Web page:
FOR IMMEDIATE RELEASE
Peru Earthquake: Aftershocks continue as Oxfam International plans to target rural areas in emergency responseAug 16, 2007
Celia Aldana, Media Officer
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LIMA — As aftershocks continued to hit the south of Peru, international aid agency Oxfam has arrived in the epicenter of the crisis to assess its emergency response, which will aim to provide urgent relief such as clean water for city-dwellers displaced by the earthquake and for those who are caught in remote rural areas.
Oxfam's humanitarian officer in Peru, Sergio Alvarez, today traveled to the worst hit zone, including the city of Pisco and the surrounding rural areas—which he reached on foot—and carried out an initial assessment of the devastation. More Oxfam staff including a water engineer will travel this afternoon to Pisco, a city of nearly 120,000 inhabitants. Some 665,000 people live in the wider affected region.
Alvarez said: "It is impossible to get to Pisco from Lima. The San Clemente Bridge that links Pisco with the Pan American highway has collapsed.
"All the adobe buildings in Pisco have collapsed. The modern buildings are fine. The Peruvian Civil Defense has told me that they calculate that at least 50% of the houses in Pisco have collapsed. San Andres, in Cañete, has also suffered a great amount of destruction.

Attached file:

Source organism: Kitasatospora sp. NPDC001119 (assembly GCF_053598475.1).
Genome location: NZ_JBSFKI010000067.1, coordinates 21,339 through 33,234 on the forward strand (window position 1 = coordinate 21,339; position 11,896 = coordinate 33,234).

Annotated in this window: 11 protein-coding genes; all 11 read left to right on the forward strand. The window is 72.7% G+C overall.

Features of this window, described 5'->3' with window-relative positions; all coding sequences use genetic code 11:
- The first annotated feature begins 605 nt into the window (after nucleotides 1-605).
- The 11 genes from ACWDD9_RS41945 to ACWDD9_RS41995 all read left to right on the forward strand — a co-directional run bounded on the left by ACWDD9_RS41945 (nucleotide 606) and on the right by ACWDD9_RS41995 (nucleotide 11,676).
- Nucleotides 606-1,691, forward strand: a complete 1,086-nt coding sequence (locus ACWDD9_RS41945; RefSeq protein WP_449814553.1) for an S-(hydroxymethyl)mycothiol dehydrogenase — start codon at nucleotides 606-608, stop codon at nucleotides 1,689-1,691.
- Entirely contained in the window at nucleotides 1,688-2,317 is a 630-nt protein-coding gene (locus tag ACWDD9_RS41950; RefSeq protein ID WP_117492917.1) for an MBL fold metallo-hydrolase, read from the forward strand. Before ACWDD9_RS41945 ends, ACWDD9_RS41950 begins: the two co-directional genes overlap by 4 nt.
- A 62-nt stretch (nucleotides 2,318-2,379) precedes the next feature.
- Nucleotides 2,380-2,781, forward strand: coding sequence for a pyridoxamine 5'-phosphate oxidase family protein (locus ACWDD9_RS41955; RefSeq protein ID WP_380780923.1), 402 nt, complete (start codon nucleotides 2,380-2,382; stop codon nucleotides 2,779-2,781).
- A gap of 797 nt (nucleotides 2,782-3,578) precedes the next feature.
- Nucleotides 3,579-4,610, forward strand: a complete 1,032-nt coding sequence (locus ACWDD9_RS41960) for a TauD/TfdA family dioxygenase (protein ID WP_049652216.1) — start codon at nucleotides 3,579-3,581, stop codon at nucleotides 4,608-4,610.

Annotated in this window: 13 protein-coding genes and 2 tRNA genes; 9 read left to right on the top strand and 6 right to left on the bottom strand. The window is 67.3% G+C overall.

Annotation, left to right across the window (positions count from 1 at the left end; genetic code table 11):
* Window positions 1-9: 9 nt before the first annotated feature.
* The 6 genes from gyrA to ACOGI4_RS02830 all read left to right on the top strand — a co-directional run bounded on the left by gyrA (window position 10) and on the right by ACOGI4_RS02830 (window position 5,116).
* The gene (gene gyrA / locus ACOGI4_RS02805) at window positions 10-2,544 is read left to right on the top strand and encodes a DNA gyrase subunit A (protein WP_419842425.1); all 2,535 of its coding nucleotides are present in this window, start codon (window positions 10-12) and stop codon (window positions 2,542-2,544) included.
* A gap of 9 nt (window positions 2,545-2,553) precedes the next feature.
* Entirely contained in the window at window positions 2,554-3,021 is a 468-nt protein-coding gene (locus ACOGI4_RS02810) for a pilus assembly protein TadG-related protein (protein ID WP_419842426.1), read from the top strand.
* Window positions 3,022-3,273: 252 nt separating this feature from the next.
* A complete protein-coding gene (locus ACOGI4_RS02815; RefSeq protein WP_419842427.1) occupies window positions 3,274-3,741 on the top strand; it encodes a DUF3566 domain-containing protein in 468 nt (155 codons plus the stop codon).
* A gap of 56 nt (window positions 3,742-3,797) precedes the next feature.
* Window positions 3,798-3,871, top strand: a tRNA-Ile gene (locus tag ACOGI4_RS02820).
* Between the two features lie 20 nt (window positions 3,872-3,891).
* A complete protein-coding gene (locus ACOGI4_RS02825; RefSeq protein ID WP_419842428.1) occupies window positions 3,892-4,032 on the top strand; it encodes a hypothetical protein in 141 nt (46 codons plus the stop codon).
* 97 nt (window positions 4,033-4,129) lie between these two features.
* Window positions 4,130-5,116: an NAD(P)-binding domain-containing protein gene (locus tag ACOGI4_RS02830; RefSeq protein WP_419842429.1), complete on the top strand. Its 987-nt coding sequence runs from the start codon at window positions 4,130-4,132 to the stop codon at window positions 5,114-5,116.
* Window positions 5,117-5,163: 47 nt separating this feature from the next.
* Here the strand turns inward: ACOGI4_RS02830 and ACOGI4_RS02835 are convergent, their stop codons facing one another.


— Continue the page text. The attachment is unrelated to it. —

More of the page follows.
"There are people trapped in their houses, and Pisco's San Clemente church collapsed while mass was underway. The news I'm receiving is that there are many dead bodies. Rescue operations are now underway but fire trucks and other rescue vehicles coming from Lima weren't able to reach the area until 11 am this morning due to the collapsed bridge. They were stuck about one and a half hours away from Pisco but are now in the area and have so far rescued six people trapped under rubble.
"Local authorities are asking for help, particularly with the distribution of medicines, tents and blankets, as many people have lost their homes. The distribution of tents has yet to be organized and there is no electricity or running water in the area. The situation is desperate, especially for those people who survived but who have lost their homes.
"Oxfam is especially worried about people in the rural areas because their houses are extremely vulnerable and they are harder to reach."
Oxfam works with partners in the area affected by the earthquake. In 2001, Oxfam responded to the earthquake in Arequipa, providing water and shelters.
The poorest areas are the ones that consistently suffer the most during and after a natural disaster. In Peru, more than 72% of those in rural areas are living below the poverty line. 49% of the general population lives below the poverty line and almost 32% of the population lives on less than $2 per day.